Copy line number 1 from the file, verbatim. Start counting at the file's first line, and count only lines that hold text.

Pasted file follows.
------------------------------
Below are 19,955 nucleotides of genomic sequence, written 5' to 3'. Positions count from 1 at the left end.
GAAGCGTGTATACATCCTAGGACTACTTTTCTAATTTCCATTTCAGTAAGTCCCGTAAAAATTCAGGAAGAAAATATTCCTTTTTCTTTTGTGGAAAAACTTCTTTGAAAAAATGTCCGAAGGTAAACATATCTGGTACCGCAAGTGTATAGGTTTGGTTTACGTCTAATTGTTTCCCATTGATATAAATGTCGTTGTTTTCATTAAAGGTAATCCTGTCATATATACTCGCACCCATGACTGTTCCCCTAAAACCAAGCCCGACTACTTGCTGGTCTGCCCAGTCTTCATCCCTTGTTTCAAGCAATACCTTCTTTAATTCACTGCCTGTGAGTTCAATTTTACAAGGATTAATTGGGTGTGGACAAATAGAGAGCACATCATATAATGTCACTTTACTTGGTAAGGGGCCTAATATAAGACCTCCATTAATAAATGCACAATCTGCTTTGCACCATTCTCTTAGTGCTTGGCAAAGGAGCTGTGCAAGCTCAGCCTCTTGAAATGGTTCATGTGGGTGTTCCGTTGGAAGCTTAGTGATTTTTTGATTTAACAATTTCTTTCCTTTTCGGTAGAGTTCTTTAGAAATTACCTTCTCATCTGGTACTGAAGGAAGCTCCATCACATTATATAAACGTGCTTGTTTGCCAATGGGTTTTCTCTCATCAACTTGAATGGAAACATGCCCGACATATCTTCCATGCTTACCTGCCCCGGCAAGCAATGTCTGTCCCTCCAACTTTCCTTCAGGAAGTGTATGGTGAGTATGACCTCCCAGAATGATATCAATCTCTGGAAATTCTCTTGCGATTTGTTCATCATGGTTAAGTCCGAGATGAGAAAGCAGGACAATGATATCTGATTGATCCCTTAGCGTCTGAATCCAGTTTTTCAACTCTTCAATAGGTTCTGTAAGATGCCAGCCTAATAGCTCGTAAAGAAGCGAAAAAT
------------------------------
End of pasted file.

Below are 19,955 nucleotides of genomic sequence, written 5' to 3'. Positions count from 1 at the left end.